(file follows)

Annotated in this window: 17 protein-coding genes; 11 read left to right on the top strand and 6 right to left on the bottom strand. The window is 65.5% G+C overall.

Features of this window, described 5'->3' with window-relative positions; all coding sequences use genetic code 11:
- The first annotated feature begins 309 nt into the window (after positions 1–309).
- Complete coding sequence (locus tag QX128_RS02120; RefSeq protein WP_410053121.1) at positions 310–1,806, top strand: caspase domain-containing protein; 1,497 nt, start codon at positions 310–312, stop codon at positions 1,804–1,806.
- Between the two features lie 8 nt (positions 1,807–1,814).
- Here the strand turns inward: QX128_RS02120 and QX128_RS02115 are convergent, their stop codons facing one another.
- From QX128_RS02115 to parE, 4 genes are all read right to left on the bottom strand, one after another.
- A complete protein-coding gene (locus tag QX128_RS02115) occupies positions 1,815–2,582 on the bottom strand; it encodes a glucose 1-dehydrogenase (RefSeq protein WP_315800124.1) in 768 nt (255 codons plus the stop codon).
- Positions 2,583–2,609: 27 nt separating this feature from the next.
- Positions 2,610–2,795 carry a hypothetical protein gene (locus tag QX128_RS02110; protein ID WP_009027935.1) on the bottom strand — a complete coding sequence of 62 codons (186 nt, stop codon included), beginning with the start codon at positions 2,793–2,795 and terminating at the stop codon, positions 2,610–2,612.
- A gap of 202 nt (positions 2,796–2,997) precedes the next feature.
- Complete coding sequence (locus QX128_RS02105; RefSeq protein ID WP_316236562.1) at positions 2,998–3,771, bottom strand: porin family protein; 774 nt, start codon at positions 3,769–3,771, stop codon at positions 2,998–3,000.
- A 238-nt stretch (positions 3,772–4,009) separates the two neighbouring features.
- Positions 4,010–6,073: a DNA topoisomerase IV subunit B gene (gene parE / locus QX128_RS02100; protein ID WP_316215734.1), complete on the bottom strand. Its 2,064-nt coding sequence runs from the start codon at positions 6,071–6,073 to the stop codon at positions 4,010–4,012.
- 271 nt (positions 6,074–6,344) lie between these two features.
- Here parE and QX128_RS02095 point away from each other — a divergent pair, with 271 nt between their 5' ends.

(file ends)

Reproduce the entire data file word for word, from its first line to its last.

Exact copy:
Annotated in this window: 17 protein-coding genes; 11 read left to right on the top strand and 6 right to left on the bottom strand. The window is 65.5% G+C overall.

Features of this window, described 5'->3' with window-relative positions; all coding sequences use genetic code 11:
- The first annotated feature begins 309 nt into the window (after positions 1–309).
- Complete coding sequence (locus tag QX128_RS02120; RefSeq protein WP_410053121.1) at positions 310–1,806, top strand: caspase domain-containing protein; 1,497 nt, start codon at positions 310–312, stop codon at positions 1,804–1,806.
- Between the two features lie 8 nt (positions 1,807–1,814).
- Here the strand turns inward: QX128_RS02120 and QX128_RS02115 are convergent, their stop codons facing one another.
- From QX128_RS02115 to parE, 4 genes are all read right to left on the bottom strand, one after another.
- A complete protein-coding gene (locus tag QX128_RS02115) occupies positions 1,815–2,582 on the bottom strand; it encodes a glucose 1-dehydrogenase (RefSeq protein WP_315800124.1) in 768 nt (255 codons plus the stop codon).
- Positions 2,583–2,609: 27 nt separating this feature from the next.
- Positions 2,610–2,795 carry a hypothetical protein gene (locus tag QX128_RS02110; protein ID WP_009027935.1) on the bottom strand — a complete coding sequence of 62 codons (186 nt, stop codon included), beginning with the start codon at positions 2,793–2,795 and terminating at the stop codon, positions 2,610–2,612.
- A gap of 202 nt (positions 2,796–2,997) precedes the next feature.
- Complete coding sequence (locus QX128_RS02105; RefSeq protein ID WP_316236562.1) at positions 2,998–3,771, bottom strand: porin family protein; 774 nt, start codon at positions 3,769–3,771, stop codon at positions 2,998–3,000.
- A 238-nt stretch (positions 3,772–4,009) separates the two neighbouring features.
- Positions 4,010–6,073: a DNA topoisomerase IV subunit B gene (gene parE / locus QX128_RS02100; protein ID WP_316215734.1), complete on the bottom strand. Its 2,064-nt coding sequence runs from the start codon at positions 6,071–6,073 to the stop codon at positions 4,010–4,012.
- 271 nt (positions 6,074–6,344) lie between these two features.
- Here parE and QX128_RS02095 point away from each other — a divergent pair, with 271 nt between their 5' ends.